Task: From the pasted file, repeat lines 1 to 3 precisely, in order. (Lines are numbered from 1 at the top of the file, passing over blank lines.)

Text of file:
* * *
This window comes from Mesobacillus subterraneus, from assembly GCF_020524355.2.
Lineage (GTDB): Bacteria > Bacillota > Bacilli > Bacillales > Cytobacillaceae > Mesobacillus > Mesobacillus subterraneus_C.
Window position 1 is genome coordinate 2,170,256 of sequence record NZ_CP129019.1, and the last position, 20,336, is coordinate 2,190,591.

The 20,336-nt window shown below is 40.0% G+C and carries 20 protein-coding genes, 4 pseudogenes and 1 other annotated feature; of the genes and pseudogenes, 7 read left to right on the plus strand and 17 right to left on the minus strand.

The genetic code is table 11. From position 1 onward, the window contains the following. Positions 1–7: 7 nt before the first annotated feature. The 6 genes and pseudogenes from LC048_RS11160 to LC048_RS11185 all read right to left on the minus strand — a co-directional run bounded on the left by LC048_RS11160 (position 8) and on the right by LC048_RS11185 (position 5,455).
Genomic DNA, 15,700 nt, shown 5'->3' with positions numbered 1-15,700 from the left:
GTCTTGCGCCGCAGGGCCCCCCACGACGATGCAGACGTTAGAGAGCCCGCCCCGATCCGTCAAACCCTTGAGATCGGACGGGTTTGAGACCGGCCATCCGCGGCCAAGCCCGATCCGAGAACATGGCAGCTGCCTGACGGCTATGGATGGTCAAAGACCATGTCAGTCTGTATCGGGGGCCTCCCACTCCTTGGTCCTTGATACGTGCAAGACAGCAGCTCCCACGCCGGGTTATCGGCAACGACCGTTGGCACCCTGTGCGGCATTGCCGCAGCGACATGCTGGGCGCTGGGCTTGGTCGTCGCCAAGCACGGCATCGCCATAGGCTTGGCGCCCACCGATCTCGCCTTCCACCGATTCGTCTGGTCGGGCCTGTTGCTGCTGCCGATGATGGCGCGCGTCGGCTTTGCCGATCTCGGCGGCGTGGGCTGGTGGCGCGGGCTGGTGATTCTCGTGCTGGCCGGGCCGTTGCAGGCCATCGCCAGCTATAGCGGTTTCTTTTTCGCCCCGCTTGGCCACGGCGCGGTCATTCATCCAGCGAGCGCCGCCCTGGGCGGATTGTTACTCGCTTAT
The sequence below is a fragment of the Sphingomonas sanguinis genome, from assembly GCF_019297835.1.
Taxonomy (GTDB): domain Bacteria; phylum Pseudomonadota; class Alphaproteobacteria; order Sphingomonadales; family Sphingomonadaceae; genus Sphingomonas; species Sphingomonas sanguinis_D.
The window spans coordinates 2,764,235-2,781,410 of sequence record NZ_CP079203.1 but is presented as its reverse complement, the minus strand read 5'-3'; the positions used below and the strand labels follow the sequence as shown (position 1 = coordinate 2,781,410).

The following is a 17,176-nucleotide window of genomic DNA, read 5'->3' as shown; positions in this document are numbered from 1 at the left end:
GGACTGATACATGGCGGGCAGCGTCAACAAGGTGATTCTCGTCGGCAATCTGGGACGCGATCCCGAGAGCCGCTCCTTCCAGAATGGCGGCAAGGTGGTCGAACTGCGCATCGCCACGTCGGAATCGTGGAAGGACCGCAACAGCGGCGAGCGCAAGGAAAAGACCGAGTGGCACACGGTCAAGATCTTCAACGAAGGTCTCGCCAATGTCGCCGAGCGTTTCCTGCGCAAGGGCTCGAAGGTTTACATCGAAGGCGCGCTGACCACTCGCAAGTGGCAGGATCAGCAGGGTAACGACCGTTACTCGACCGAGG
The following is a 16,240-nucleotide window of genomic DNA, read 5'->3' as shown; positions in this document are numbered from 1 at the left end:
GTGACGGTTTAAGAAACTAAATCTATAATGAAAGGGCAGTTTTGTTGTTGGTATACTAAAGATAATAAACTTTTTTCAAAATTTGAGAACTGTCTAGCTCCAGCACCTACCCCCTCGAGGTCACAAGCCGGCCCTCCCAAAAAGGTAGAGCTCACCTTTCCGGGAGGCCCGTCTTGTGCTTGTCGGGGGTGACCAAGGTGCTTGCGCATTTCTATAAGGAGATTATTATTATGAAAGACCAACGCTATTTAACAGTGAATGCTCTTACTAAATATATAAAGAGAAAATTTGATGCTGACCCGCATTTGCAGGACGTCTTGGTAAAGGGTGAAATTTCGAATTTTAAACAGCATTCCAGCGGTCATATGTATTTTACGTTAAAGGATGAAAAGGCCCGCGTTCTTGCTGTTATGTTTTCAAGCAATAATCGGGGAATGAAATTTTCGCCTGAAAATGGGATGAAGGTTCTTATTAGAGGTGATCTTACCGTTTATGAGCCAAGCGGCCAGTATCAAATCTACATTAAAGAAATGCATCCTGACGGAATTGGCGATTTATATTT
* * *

This window comes from Mesobacillus subterraneus, from assembly GCF_020524355.2.
Lineage (GTDB): Bacteria > Bacillota > Bacilli > Bacillales > Cytobacillaceae > Mesobacillus > Mesobacillus subterraneus_C.
Window position 1 is genome coordinate 2,170,256 of sequence record NZ_CP129019.1, and the last position, 20,336, is coordinate 2,190,591.